As many states continue to reopen businesses and permit more gatherings, public health officials are looking to contact tracing as a key strategy for preventing further spread of COVID-19. In contact tracing, public health staff work with patients who have suspected or confirmed COVID-19 infection to help them recall everyone with whom they had close contact during the time frame while they may have been infectious. Staff members then warn those individuals of their potential exposure and provide information so they can understand their risk and take steps to limit the potential for further spread. To protect patient privacy, contacts are only informed that they may have been exposed; the identity of the patient is not disclosed.
According to the CDC, digital contact-tracing tools can add value to traditional contact tracing by improving the efficiency and accuracy of data management and automating tasks, reducing the burden on public health staff by allowing electronic self-reporting by patients and contacts, and using location data, such as Bluetooth or GPS, to identify community contacts otherwise unknown to the case to review possible exposure. Users of such reporting systems elect to share data and are alerted if they have been close to a COVID-19 patient.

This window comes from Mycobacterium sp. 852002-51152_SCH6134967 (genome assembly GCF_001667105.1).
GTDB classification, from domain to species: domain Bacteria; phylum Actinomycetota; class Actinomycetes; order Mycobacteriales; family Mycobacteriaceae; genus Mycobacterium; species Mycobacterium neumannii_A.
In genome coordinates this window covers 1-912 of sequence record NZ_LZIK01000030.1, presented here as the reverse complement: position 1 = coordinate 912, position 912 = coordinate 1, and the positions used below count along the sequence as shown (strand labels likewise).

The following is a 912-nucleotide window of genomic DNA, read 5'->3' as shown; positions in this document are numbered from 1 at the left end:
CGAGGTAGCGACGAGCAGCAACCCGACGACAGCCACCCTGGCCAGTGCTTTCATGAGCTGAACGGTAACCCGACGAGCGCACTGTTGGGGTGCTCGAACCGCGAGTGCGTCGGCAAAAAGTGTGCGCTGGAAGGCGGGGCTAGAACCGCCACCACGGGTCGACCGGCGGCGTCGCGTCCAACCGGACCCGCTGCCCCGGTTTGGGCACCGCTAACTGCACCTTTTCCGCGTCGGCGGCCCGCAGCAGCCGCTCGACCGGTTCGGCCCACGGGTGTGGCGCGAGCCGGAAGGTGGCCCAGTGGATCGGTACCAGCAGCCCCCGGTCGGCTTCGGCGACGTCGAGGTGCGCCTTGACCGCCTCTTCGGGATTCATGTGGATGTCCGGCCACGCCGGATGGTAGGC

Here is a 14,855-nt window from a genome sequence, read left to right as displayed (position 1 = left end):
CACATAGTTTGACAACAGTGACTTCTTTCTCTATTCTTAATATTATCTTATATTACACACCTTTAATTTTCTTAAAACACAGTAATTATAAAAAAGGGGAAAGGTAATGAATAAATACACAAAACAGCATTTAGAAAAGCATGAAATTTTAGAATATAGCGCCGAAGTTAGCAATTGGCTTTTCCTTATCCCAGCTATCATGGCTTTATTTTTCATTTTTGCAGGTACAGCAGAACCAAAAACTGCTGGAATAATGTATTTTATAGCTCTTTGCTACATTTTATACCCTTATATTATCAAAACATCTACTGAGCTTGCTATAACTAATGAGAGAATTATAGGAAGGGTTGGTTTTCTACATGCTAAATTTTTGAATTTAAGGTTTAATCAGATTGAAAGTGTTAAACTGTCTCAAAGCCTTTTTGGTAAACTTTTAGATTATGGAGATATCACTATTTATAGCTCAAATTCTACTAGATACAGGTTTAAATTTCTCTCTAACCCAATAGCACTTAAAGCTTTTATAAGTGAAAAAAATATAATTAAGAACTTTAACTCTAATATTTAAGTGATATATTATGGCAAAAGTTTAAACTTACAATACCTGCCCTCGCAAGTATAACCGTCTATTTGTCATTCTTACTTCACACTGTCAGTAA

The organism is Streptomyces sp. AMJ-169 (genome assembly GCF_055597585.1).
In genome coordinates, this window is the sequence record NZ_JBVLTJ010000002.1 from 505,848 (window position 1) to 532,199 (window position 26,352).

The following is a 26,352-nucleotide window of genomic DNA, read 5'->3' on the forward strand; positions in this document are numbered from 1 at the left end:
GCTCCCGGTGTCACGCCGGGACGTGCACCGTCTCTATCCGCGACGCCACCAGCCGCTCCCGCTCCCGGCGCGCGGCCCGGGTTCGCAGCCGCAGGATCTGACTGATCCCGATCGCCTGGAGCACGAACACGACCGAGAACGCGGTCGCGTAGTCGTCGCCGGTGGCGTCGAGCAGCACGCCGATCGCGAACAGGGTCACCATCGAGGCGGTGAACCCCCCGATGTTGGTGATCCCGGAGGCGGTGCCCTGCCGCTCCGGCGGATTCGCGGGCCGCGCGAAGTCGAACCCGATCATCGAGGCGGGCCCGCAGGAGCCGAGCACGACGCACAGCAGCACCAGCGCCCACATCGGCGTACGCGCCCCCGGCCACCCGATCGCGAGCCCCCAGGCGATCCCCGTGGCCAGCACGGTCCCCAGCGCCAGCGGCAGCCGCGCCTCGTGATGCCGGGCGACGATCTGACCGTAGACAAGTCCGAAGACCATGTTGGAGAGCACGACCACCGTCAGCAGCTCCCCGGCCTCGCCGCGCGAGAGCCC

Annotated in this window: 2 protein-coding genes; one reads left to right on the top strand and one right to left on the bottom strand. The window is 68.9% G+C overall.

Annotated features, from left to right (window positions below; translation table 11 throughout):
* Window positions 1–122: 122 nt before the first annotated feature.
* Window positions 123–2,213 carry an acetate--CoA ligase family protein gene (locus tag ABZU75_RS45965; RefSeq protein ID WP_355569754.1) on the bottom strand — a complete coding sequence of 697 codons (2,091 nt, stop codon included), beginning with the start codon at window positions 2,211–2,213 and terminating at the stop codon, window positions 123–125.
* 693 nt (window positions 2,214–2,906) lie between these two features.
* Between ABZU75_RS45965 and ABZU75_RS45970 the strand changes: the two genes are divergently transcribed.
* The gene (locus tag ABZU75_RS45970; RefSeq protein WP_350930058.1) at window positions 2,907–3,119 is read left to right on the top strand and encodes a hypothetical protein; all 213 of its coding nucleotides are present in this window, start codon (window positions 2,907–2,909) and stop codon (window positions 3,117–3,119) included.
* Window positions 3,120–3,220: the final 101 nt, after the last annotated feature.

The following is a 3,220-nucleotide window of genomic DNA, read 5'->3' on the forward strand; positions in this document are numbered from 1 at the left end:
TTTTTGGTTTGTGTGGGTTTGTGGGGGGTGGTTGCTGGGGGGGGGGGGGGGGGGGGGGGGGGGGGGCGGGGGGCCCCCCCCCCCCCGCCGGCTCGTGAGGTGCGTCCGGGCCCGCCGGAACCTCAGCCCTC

With electronic data sharing and collection come concerns about consumers’ privacy. A bipartisan coalition of 39 state Attorneys General recently signed off on a letter to Google and Apple, expressing “strong concerns” regarding the proliferation of contact-tracing apps that may not sufficiently protect consumers’ privacy. The Attorneys General welcomed the efforts of Google and Apple to jointly develop application programming interfaced (APIs) for use in building decentralized exposure notification and contact-tracing apps, and which APIs will only be made available to public health authorities and contingent on the inclusion of features to protect consumer privacy. The Attorneys General instead expressed particular concern about purportedly “free” COVID-19 tracing apps, already available on Google Play and the App Store, that utilize GPS tracking and which are not affiliated with any public health agency or legitimate research institution.